Recently we had a customer whose brand-new dishwasher suddenly had no power to it. They thought the outlet was bad and had our technician come out to investigate. When the tech arrived on the scene, he quickly determined the lack of power was due to a tripped GFCI outlet, and by looking at the placement of the dishwasher outlet, was able to find the offender on the back porch. Not where one would typically think to look for a GFCI connected to the dishwasher. From here our tech simply pressed a button and viola power was restored! We love it when we can save the day so easily, but we wanted to also save customers time and money by teaching them about these trippy little plugs so they can be their own superhero at home.

Here is a quick reference step-by-step:

  1. Put on your explorer hat and go on the hunt for GFCI outlets and reset/test them to see if one of them has tripped. Be sure to do a thorough search inside and, as our customer learned, outside as well.
  2. If that does not restore power find your electrical box and be sure all the breakers are in the “ON” position. You may even need to cycle them by turning them off then back on. We talk about this here: {link to blog post article on checking breakers}
  3. If you still cannot restore power to the outlet give us a call at (480) 725-8099 or start a chat with us here on the site and we can schedule a diagnosis of the issue and replace outlets if needed.
  4. If we determine the issue to be within the wall or wiring, then we will connect you with one of our specialists – a trusted, licensed electrician to get the job done.

Read on for more details on these steps and this important device!

Here it is, the ground-fault circuit breaker (aka: the GFCI):

These little outlets can also be called residual-current device (RCD) or residual-current circuit breaker (RCCB). Most look like one of the above pictures but there are some other types in the market that look a little different. There is typically a “Test” button, a “Reset” button and it may also have an indicator light. Their purpose is to quickly “break” an electrical circuit to help prevent serious harm due to continuous electric shock. So, if the sensor inside reads an unusual influx or outflow of electricity it will open a switch within that “breaks” the flow of electricity through the circuit, cutting power to the outlets connected to that circuit.

As a kid I used to hear stories about people who were electrocuted by a faulty outlet and still remember the warnings to use a wooden broom handle or spoon to try and break them free from the outlet, to prevent adding myself to the circuit as well. I did not totally understand the why behind the warning until I was older. I was in a physics class in high school when we were learning about electricity and currents. The teacher called me up to participate in a demonstration where I held two metal rods connected to a light bulb, and on the other side a wheel that the teacher would turn to produce electricity. When the light bulb was screwed in it took much of the electricity to light it and a small amount continued to the metal rods and to my hands. It felt tingly and strange, and I even think my hair stood up a bit. I could still drop the rods if I wanted to and remove myself from the circuit. Then the teacher unscrewed the light bulb and began turning the wheel quickly, increasing the electric current. As the unhindered current hit me through the rods my muscles tensed and I could not open my hand to drop the metal rods, though I very much wanted to from the pain of electric shock! Let me tell you, it did not feel very good, and the sensation of not having control of your body was terrifying! After that experience I can appreciate the purpose and power of these little superhero outlets.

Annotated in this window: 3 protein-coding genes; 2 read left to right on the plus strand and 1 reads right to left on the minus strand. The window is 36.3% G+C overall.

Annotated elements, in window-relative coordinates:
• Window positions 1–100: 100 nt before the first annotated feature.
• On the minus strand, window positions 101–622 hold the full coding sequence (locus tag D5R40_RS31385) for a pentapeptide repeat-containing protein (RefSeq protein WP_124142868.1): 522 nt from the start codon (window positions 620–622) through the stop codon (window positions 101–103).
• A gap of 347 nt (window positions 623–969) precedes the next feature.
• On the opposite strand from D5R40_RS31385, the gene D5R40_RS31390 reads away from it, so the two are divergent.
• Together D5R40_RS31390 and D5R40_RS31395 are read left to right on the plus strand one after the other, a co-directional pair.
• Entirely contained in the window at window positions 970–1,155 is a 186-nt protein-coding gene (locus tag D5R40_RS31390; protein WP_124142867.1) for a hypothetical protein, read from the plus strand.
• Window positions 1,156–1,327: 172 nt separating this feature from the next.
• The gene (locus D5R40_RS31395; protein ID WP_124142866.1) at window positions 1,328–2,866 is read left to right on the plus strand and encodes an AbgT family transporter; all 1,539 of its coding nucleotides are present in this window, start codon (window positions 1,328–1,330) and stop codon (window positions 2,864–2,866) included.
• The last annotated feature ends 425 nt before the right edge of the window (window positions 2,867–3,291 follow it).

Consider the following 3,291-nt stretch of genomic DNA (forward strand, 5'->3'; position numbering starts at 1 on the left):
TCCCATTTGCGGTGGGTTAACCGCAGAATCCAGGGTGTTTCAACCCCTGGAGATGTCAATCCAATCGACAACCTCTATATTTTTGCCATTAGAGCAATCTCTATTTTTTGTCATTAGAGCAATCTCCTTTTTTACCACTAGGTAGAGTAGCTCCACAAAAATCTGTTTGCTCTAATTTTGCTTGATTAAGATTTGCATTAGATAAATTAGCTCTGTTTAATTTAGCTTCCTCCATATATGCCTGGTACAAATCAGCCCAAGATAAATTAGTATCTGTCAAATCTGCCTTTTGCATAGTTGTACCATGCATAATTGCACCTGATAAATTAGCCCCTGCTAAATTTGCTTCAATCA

The importance of having GFCI outlets is obvious, but it does you no good if they are not functioning normally. Luckily, they have a built-in way to test them to make sure they are “on duty”. To test them you simply press the “Test” button, which is usually the bottom one, or the black button on the colored version. Most will be labeled as well so look closely.

When it trips (meaning the sensor opened the internal switch), the first thing you want to do is unplug anything that is directly in the outlet. Next you want to push the reset button, usually the top or red button (look for the label). This should close the switch and reestablish power to the outlet. You can then test if the outlet has power by plugging in an electronic device and turn it on. If it works then power has been restored, hooray! If it does not work, then you have a little more trouble shooting you can do before calling in the big guns.

If you cannot restore power using the reset button or if it continues to trip repeatedly (and you have checked the breakers on the electrical panel to be sure they are on-we talk about that here: {link to blog post on checking circuit breakers}) the outlet may need to be replaced. We can totally help with that so give us a call today at (480) 725-8099, or chat with us through our website.

In some cases, the problem goes a little deeper and it is important in these circumstances to get a licensed electrician out to check the wiring and make sure there is not a more serious concern. We work with trusted electricians that we use for our own needs and are happy to help connect you with our dependable, high quality professionals.

Hopefully, this post helps you understand these important devices a little better and gives you some troubleshooting help if you run into an outlet with no power. As always, give us a call or chat today if you feel you need the help of a pro! We are here to Save your Saturdays by giving you back time and energy through our efficient experts!